Which is at minimum very, very weird. But, I don't know, something about the sound of it -- specifically, I think, the rhyme between "change" and "strange" -- appeals to me. And it doesn't hurt that we've got kind of a buttery light yellow in the flower. So . . . *shrug* . . . let's throw it into the list of options and see how it does. Why not. Worst that could happen is I wind up with a nonsensical name that requires explanation, and it's not as if that's never happened before.

Finally, the 52-Hertz Whale is a whale of unknown species that calls at the frequency of 52 hertz (52 cycles per second), a very low G-sharp or A-flat (Wikipedia says 52 Hz is just higher than the lowest note reachable by a tuba, if that gives you any idea of the note.). This is much higher in pitch than the calls of blue whales (10-39 Hz) or fin whales (20 Hz), and as far as anyone can tell, it is the only whale in the entire world which calls at this pitch. It was first recorded in 1989, in the Pacific, and its call has since deepened in pitch to 49 Hz, from G-sharp to G; researchers presume that this reflects the whale's growth.

The 52-Hertz whale moves at times, and for distances, suggesting that it may be a blue whale, though it doesn't seem to be moving as part of a group of blue whales; it might also be a blue/fin hybrid, a deaf blue whale, a group of whales, or the last survivor of some nearly-extinct whale species.

People have sort of latched on to the 52-Hertz whale's existence as a metaphor or whatever; there are a lot of articles out there referring to it as "the loneliest whale in the world,"6 and anthropomorphizing it, and . . . I mean, I get the appeal; surely most of us have felt at one time or another like we were not quite speaking the same language as everyone else. But we don't actually know that the 52-hertz whale is lonely: we're not even positive that it's singular. Maybe it's fine. One must imagine the 52-Hertz whale happy.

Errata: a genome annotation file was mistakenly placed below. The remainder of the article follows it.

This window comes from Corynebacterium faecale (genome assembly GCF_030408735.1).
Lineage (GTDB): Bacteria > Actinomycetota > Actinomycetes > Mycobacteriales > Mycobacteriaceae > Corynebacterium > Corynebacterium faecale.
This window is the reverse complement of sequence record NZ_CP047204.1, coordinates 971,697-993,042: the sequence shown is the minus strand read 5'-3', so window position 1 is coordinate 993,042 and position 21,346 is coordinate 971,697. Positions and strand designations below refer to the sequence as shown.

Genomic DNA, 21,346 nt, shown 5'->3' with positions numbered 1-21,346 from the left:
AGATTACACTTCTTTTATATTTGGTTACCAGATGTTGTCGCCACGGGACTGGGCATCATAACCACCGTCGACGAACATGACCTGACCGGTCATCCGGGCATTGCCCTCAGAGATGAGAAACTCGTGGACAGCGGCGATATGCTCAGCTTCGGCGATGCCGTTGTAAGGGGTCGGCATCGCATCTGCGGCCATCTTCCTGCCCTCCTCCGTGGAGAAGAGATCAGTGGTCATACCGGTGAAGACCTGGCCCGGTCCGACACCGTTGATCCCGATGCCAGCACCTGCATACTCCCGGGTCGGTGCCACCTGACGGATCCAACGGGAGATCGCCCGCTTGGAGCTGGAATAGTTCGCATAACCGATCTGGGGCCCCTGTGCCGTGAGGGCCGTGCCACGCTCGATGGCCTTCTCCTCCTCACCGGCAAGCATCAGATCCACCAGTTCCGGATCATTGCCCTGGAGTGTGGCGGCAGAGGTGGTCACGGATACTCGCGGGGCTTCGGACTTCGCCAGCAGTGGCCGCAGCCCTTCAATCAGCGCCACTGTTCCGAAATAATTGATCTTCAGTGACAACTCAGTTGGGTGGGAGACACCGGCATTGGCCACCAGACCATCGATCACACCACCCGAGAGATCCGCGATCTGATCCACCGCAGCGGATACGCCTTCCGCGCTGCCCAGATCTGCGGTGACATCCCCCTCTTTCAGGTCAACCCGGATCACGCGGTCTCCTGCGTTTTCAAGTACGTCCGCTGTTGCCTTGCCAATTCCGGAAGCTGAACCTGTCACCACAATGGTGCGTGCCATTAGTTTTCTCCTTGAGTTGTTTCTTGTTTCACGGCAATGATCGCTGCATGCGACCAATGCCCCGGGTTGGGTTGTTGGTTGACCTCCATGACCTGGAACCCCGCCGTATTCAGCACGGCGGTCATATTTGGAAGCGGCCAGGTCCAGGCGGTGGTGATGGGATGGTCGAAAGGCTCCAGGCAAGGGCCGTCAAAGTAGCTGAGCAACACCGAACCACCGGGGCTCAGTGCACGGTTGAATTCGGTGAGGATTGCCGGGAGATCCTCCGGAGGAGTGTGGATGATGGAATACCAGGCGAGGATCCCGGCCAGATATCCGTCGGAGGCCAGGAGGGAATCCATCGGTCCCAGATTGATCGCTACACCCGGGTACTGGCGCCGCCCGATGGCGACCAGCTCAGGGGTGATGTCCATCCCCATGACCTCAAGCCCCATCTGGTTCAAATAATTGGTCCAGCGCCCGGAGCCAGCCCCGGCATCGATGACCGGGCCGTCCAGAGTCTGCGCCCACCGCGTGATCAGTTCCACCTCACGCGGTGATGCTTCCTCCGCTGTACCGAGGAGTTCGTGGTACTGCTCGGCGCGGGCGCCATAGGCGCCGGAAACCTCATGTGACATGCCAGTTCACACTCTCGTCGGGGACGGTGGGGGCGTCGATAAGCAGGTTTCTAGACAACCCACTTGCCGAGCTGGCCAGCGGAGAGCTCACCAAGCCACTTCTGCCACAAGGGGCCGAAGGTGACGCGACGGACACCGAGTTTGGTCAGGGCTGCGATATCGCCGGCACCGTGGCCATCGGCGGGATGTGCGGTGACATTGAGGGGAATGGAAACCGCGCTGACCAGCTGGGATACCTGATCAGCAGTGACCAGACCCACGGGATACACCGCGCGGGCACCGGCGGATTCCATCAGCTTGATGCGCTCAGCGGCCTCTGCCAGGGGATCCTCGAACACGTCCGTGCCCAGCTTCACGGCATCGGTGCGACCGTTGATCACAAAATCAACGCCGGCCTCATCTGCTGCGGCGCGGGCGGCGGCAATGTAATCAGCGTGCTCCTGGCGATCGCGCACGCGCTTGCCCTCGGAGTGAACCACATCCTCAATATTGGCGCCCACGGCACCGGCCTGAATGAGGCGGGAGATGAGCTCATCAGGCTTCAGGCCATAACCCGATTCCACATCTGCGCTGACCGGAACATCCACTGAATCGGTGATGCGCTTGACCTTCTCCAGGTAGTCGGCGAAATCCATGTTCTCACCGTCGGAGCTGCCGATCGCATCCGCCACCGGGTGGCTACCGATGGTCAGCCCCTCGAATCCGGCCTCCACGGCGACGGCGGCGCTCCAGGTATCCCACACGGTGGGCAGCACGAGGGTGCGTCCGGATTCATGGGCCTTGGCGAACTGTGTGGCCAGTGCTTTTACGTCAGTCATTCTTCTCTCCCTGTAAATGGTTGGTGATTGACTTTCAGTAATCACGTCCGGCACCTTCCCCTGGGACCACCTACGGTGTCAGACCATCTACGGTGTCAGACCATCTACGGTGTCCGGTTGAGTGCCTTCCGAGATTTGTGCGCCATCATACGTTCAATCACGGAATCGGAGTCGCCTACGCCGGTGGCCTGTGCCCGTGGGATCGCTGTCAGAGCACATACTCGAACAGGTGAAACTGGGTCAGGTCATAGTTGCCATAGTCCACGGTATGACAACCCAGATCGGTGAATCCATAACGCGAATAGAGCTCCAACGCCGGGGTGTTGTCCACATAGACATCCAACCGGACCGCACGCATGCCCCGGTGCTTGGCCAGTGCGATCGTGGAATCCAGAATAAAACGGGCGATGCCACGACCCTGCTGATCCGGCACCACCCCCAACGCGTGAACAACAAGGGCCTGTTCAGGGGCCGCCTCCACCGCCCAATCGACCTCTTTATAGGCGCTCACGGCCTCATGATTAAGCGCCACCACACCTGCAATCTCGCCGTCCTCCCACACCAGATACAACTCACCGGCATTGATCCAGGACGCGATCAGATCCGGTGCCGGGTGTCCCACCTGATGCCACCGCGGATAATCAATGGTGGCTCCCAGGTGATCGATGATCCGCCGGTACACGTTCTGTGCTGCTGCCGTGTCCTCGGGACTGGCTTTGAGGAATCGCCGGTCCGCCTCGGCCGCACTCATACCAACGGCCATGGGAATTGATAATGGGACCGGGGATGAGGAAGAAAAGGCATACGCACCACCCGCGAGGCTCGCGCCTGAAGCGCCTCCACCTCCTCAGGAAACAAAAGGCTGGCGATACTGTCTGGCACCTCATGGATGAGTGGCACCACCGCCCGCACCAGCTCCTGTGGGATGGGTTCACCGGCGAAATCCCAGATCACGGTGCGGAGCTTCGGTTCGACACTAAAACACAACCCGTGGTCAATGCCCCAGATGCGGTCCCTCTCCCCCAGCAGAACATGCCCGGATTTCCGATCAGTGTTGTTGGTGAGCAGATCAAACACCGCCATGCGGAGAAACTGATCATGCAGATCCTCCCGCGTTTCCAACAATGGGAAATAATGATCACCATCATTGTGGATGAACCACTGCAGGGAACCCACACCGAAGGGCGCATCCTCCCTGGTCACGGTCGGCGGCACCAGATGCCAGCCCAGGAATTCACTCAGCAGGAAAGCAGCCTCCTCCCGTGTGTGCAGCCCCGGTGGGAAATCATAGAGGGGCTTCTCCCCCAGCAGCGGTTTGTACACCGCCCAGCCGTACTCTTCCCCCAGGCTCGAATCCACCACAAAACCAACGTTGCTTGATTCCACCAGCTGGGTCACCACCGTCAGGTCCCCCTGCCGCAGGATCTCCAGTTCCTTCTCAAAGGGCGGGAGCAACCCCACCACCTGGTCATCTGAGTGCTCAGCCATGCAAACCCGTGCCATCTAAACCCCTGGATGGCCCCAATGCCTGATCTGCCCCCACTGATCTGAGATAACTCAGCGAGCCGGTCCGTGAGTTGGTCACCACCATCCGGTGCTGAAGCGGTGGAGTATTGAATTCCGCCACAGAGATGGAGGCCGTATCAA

Anyway. 52-Hertz Whale could work as a name. It at least emphasizes the uniqueness of the color. There could be other seedlings that look like this down the road, but it's the only one we've seen in four years of doing this, so it's probably not a coloration we'll see a lot.

So. Where to even start. I guess I'll drop Nesh. It would work; I think the word and meaning even fit one another well.7 But whenever I imagine how I'd feel in the future, having chosen each of the four options, Nesh is somehow the most disappointing. And I like the meaning of Neatrup, but in that case I feel like the word and idea really don't match one another particularly well.

So we're left with Butterchange My Stranger or 52-Hertz Whale. 52-Hertz Whale has more of an explanation, is one syllable and ten characters shorter, is a bit more melancholy, and is probably less likely to age badly. (I worry that Butterchange My Stranger will appeal a lot less after the novelty has worn off.)

But I don't know. I'm feeling really drawn to Butterchange My Stranger. Maybe I will regret it later, maybe you'll all judge me, maybe six months from now competitive butterchanging of strangers will go viral and no one's butter will be safe anymore and it will be all my fault. Dumber things have happened, and I won't be able to say that I didn't see viral butterchanging coming. I suppose if I need to I can switch the name to 52-Hertz Whale. But at least for right now, this one's 377A Butterchange My Stranger; God have mercy on us all.